New York was just 89 residents shy of keeping the seat, which has now been reassigned to a different state.
During a news conference Tuesday, Cuomo suggested that the total count may have been inaccurate and claimed the Trump administration made undocumented immigrants “nervous to come forward.”
“I do believe the federal government had a chilling effect,” he said. “We’re looking at legal options because when you’re talking about 89 — that could be a minor mistake in counting, right?”
The statements come as the governor is fending off fallout from numerous sexual misconduct accusations as well as a scandal surrounding his administration’s underreporting of the coronavirus death toll in New York’s nursing homes and other care facilities. State lawmakers and the attorney general have both opened investigations into allegations from at least nine women, and Cuomo has refused calls from high-profile lawmakers that he step down.
Every 10 years, the Census results in a reapportionment of the House of Representatives’ 435 congressional seats.
New York, along with other states in the Northeast and Midwest, saw steady population decline over the past decade as residents left for a variety of reasons.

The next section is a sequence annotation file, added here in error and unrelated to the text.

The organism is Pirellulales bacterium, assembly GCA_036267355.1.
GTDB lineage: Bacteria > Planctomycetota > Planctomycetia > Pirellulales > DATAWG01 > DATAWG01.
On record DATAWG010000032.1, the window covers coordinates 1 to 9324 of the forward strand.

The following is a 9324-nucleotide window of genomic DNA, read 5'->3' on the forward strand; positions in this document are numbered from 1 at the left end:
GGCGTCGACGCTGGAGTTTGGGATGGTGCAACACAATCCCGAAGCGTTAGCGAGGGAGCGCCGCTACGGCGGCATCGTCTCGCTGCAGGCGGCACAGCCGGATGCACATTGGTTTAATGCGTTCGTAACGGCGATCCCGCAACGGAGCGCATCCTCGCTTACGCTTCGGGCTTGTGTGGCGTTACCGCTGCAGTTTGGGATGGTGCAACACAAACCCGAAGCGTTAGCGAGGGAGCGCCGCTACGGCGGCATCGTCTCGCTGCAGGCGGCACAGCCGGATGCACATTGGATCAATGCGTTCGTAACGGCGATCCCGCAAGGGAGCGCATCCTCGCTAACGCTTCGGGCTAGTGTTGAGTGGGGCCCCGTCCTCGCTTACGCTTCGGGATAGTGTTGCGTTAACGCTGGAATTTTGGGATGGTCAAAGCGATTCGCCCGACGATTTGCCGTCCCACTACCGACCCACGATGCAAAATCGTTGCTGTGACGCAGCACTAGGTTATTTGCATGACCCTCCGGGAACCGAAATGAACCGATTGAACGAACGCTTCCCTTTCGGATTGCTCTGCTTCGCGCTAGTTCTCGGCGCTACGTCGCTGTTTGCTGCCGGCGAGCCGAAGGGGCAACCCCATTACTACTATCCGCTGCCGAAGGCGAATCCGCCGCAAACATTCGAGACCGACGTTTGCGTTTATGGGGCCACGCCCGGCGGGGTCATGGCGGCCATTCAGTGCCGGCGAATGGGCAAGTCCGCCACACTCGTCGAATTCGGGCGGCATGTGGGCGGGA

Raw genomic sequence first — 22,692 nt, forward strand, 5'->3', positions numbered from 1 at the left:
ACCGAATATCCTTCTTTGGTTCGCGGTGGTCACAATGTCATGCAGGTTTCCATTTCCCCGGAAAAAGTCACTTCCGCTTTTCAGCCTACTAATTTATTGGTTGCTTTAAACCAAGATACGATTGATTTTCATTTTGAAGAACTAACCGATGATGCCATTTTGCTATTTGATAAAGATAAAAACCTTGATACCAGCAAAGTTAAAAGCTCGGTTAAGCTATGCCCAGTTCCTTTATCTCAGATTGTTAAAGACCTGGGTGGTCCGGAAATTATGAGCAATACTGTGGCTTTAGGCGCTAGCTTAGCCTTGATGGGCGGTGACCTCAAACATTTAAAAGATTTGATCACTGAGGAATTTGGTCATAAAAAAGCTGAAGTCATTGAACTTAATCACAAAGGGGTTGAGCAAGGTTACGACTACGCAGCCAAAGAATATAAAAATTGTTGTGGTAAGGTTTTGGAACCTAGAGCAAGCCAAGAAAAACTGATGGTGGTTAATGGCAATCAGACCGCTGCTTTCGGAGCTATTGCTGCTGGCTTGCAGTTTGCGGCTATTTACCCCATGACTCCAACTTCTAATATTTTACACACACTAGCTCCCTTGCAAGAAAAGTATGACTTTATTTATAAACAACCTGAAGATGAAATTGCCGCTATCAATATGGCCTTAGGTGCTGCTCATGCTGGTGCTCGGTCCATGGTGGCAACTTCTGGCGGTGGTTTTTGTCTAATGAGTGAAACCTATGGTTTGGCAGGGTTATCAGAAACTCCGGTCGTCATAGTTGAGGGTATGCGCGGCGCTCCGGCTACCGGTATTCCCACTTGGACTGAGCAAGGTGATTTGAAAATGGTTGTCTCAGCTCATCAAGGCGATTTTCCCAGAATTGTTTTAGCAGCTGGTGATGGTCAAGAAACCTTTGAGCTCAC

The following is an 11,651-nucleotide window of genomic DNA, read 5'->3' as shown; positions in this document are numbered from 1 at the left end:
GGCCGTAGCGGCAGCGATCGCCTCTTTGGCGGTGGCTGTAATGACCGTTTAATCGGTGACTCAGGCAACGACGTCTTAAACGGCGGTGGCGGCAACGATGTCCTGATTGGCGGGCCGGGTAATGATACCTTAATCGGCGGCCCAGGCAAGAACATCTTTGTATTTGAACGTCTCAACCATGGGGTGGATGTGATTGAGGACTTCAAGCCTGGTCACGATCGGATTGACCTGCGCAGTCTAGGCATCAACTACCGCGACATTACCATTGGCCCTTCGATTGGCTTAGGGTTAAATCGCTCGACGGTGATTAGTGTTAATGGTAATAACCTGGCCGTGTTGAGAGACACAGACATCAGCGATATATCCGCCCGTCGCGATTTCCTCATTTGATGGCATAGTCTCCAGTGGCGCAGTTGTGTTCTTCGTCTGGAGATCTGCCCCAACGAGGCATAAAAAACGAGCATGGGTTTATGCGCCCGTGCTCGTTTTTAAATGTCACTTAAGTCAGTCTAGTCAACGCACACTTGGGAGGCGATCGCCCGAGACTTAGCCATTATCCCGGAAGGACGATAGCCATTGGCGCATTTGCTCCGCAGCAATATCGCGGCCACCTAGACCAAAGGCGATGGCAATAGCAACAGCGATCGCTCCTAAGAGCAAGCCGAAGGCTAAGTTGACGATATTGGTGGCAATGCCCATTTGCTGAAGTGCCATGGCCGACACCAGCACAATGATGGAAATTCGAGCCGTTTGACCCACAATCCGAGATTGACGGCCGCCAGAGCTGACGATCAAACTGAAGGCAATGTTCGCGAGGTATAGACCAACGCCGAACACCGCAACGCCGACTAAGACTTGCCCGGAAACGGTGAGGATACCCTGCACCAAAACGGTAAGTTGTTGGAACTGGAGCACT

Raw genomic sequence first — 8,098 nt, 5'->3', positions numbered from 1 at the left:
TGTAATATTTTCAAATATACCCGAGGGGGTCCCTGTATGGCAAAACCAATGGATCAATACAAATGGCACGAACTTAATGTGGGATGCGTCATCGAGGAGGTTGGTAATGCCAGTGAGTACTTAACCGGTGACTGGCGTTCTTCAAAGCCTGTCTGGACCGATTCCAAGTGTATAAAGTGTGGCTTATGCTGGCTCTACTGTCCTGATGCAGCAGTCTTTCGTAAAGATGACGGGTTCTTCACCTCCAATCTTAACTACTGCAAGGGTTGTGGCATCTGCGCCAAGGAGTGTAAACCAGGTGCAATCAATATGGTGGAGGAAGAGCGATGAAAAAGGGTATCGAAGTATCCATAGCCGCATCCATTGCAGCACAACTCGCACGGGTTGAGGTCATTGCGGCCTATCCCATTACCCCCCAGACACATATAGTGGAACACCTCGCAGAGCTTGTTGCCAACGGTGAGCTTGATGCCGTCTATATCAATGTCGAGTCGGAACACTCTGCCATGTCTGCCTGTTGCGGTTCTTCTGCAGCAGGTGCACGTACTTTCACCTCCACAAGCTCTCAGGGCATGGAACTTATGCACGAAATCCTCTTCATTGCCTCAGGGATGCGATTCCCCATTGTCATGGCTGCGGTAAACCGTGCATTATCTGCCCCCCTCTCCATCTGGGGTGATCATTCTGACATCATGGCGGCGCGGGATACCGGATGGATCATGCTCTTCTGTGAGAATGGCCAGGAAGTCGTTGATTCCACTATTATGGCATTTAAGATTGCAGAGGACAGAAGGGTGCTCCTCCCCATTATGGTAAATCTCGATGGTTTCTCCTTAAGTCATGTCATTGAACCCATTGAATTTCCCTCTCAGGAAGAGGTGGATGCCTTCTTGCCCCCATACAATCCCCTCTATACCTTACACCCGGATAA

The high-taxed Empire State continued the shrinkage of its share of House seats that began in the 1950s, when it held 45 of them. It will now drop from 27 to 26.
New York GOP Chair Nick Langworthy charged on Monday that the “news that New York will lose another congressional seat is a sad but unsurprising commentary on Andrew Cuomo’s failed leadership.”
It was not immediately clear whose House seat would be eliminated, but it would likely belong to a Republican. And a redistricting effort at the state level, which Democrats could influence with control of the state legislature and the governor’s office, could reduce the number of GOP members of Congress from New York further.
But Langworthy suggested that won’t help state residents.
“We have no future as a state when our federal representation continues to shrink, our jobs continue to be destroyed and our residents continue to flee to other states,” he argued. “We are a state that is failing and in desperate need of a life-saving treatment — a Republican governor who will change course and reverse New York’s decline.”
Fox News’ Paul Steinhauser contributed to this report.